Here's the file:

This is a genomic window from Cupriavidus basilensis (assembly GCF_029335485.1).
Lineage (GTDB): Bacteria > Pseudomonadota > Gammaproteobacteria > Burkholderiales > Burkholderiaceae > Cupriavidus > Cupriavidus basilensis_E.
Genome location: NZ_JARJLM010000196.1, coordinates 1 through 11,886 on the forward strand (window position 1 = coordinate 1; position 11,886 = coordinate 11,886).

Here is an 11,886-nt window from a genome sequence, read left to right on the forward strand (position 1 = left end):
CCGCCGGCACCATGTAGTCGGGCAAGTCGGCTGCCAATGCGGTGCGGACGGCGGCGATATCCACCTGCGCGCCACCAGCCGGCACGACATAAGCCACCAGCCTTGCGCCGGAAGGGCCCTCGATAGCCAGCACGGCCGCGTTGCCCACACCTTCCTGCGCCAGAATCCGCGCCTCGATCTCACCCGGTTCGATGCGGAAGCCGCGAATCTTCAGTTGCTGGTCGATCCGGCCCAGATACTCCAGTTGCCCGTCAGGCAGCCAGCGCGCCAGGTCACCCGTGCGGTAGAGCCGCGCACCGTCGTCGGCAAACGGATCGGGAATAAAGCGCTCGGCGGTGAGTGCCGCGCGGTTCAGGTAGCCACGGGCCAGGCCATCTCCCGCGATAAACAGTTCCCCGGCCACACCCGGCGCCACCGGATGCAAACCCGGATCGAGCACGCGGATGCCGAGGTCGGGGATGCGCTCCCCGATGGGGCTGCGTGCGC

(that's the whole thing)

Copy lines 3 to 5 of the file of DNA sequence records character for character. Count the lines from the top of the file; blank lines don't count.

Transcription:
Genome location: NZ_JARJLM010000196.1, coordinates 1 through 11,886 on the forward strand (window position 1 = coordinate 1; position 11,886 = coordinate 11,886).

Here is an 11,886-nt window from a genome sequence, read left to right on the forward strand (position 1 = left end):
CCGCCGGCACCATGTAGTCGGGCAAGTCGGCTGCCAATGCGGTGCGGACGGCGGCGATATCCACCTGCGCGCCACCAGCCGGCACGACATAAGCCACCAGCCTTGCGCCGGAAGGGCCCTCGATAGCCAGCACGGCCGCGTTGCCCACACCTTCCTGCGCCAGAATCCGCGCCTCGATCTCACCCGGTTCGATGCGGAAGCCGCGAATCTTCAGTTGCTGGTCGATCCGGCCCAGATACTCCAGTTGCCCGTCAGGCAGCCAGCGCGCCAGGTCACCCGTGCGGTAGAGCCGCGCACCGTCGTCGGCAAACGGATCGGGAATAAAGCGCTCGGCGGTGAGTGCCGCGCGGTTCAGGTAGCCACGGGCCAGGCCATCTCCCGCGATAAACAGTTCCCCGGCCACACCCGGCGCCACCGGATGCAAACCCGGATCGAGCACGCGGATGCCGAGGTCGGGGATGCGCTCCCCGATGGGGCTGCGTGCGC